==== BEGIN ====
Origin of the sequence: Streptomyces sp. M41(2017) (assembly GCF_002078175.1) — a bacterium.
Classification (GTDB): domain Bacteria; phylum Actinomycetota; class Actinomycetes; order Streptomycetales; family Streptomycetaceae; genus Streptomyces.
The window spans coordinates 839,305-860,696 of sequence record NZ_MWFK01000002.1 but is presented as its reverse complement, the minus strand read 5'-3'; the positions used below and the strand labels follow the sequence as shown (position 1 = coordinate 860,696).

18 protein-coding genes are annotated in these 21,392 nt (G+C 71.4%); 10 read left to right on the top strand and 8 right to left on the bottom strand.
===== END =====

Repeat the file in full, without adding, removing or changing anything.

Origin of the sequence: Streptomyces sp. M41(2017) (assembly GCF_002078175.1) — a bacterium.
Classification (GTDB): domain Bacteria; phylum Actinomycetota; class Actinomycetes; order Streptomycetales; family Streptomycetaceae; genus Streptomyces.
The window spans coordinates 839,305-860,696 of sequence record NZ_MWFK01000002.1 but is presented as its reverse complement, the minus strand read 5'-3'; the positions used below and the strand labels follow the sequence as shown (position 1 = coordinate 860,696).

18 protein-coding genes are annotated in these 21,392 nt (G+C 71.4%); 10 read left to right on the top strand and 8 right to left on the bottom strand.